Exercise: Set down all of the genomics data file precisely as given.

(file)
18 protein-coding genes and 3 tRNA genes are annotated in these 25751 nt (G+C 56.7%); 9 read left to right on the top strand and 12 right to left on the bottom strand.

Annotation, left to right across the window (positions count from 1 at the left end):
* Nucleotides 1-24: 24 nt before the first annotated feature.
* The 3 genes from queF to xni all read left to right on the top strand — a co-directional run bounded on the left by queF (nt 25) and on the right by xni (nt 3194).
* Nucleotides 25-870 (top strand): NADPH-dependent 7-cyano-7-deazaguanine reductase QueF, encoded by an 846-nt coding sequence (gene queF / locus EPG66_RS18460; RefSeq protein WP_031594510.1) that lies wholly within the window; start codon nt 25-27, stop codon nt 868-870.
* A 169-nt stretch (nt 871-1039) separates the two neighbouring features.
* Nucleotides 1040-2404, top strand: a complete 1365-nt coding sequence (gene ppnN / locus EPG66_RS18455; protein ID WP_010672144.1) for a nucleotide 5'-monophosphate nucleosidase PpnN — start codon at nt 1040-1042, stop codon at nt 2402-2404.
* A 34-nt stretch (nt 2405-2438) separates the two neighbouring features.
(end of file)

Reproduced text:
18 protein-coding genes and 3 tRNA genes are annotated in these 25751 nt (G+C 56.7%); 9 read left to right on the top strand and 12 right to left on the bottom strand.

Annotation, left to right across the window (positions count from 1 at the left end):
* Nucleotides 1-24: 24 nt before the first annotated feature.
* The 3 genes from queF to xni all read left to right on the top strand — a co-directional run bounded on the left by queF (nt 25) and on the right by xni (nt 3194).
* Nucleotides 25-870 (top strand): NADPH-dependent 7-cyano-7-deazaguanine reductase QueF, encoded by an 846-nt coding sequence (gene queF / locus EPG66_RS18460; RefSeq protein WP_031594510.1) that lies wholly within the window; start codon nt 25-27, stop codon nt 868-870.
* A 169-nt stretch (nt 871-1039) separates the two neighbouring features.
* Nucleotides 1040-2404, top strand: a complete 1365-nt coding sequence (gene ppnN / locus EPG66_RS18455; protein ID WP_010672144.1) for a nucleotide 5'-monophosphate nucleosidase PpnN — start codon at nt 1040-1042, stop codon at nt 2402-2404.
* A 34-nt stretch (nt 2405-2438) separates the two neighbouring features.